Joseph’s motive in keeping Simeon hostage, though, is different – it’s to ensure he doesn’t lose connection with his family again, and also so that he can get to see Benjamin, his youngest and closest brother.

One of the explanations sometimes given of Jesus’ death is that he was offered by God as a ransom for the evil in the world that keeps us hostages apart from God.  The good news is that we don’t have to offer anything in return – the ransom is paid, we are free to go, we only need to accept that he has reconciled is back into God’s family.   Much of the New Testament explores this theme of reconciliation, of drawing people back into God’s family where they belong.

So we have in the story of Joseph at least three universal themes that find their fulfilment in Jesus Christ – welcoming refugees, ransoming hostages, and restoring broken relationships.  Joseph overcame the setbacks of his early life through faithful service, and persevered until they had been put right – not by vengeance, but by patience, generosity and love.  May he be a model for our own discipleship.

(c) Stephen Craven 2019

The Bible in a Year – 15 June

If this is your first viewing, please see my Introduction before reading this.

15 June. Hosea chapters 1-7

There are two interesting points even in the first chapter of this action-packed book of prophecy. Firstly, Hosea was a prophet, a man of God.  And yet God’s first call to him was to do something that would make him ritually ‘unclean’: to marry a sex worker and have children by her.  What does that tell us?  Principally, that in God’s sight anyone can be redeemed, and that love is the way of redemption.


The concept of “making an honest woman” [or man] of someone by marrying them may seem archaic or patriarchal, but the principle is still valid that for those whose lives are broken by their own upbringing or the circumstances of life, patient, forgiving, accepting love is the only way out.  In chapter 3 this is spelled out – Gomer has been bought by Hosea to redeem her from prostitution, as God had redeemed his people from their sins, and she was therefore expected to remain chaste during their marriage, as Israel was expected to remain faithful to God.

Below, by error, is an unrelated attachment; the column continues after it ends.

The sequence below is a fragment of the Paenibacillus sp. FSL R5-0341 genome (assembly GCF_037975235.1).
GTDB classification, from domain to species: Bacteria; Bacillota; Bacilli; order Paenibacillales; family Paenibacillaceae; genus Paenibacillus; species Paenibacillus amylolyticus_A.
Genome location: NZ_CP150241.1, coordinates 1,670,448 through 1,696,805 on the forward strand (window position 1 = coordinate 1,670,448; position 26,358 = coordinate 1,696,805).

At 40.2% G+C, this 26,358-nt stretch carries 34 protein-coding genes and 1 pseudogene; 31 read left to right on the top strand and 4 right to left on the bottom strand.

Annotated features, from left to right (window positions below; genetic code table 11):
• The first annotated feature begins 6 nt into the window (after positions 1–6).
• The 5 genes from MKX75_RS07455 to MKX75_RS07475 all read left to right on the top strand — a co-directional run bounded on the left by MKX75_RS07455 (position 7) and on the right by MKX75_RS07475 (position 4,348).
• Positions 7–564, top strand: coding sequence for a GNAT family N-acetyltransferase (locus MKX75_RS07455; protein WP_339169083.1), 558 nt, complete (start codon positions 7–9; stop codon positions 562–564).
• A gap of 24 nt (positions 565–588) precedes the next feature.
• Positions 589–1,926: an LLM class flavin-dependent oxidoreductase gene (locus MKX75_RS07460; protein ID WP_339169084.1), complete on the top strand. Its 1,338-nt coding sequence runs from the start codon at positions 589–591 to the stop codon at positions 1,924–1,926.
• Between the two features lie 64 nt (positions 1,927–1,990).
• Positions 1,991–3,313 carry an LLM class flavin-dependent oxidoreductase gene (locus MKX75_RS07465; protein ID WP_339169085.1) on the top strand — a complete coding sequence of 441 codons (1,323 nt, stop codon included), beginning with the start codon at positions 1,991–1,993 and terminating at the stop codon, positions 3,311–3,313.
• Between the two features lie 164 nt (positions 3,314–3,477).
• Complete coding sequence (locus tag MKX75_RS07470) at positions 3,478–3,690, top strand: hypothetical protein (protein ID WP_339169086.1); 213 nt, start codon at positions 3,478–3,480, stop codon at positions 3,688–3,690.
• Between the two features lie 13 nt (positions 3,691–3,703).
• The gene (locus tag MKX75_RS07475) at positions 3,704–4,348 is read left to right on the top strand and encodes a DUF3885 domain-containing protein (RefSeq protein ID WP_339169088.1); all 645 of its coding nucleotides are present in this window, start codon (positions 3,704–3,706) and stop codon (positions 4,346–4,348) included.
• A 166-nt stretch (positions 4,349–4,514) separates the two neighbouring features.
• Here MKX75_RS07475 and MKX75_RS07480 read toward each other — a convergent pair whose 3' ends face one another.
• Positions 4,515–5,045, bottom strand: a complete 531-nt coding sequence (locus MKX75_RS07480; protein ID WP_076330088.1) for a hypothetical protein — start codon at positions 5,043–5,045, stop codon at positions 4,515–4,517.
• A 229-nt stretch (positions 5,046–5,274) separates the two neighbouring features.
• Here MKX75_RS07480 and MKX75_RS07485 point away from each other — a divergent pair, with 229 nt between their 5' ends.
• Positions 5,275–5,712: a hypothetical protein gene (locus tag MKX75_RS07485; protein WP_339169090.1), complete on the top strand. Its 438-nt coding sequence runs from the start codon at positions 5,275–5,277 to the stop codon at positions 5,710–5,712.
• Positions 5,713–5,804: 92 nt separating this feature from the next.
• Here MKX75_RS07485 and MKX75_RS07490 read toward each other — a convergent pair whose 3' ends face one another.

To understand the rest of the book we need to note that in this wandering through the Bible, we have jumped back a couple of centuries in time from that of the exile of Jerusalem to the time of Uzziah (which dates Hosea’s prophecy to the same era as that of Isaiah).  The northern kingdom of Israel is about to be punished, but not yet the southern kingdom of Judah.


The second thing we learn, then, is that their first three children were to be called Jezreel, Lo-Ruhamah, and Lo-Ammi. Names are vitally important in the Bible, and we need the footnotes in a modern translation to explain them.  These children were called “God sows”, “Not pitied” and Not my people”.  Explanation for the latter two is given in the text, as God would love Judah but not Israel, and just as the husband of the prostitute would love her children as his own, so God as the husband of Israel (who had been unfaithful to him) would love her descendants, i.e. the generations to come.


Chapters 4 and 5 set out the ways in which Israel has been unfaithful: idolatry of course, but also “swearing, lying, murder, stealing, adultery and bloodshed … drunkenness and orgies”.  In other words they have broken every one of the commandments given through Moses which are the basis of civilisation to this day.   Chapter 7 adds to this the charge that Israel relied on the military support of Egypt whence their ancestors had been rescued by God, rather than on God himself.


In and among all this, chapter 6 offers a sudden and refreshing change.  Its opening verse, “Come, let us return to the Lord” is one that echoes down the ages, an offer that is always open.  The results of turning to him are many: he has torn, and he will heal us; he has struck down, and he will bind us up; after two days he will revive us; on the third day he will raise us up that we may live before him” (6:1-3) The latter verse may be understood as a reference to the resurrection of Christ.   And: “I desire steadfast love and not sacrifice, the knowledge of God rather than burnt-offerings (6:6) is another them found running through the words of the Prophets.   Repentance, love, faith, understanding: these are the only antidotes to sin.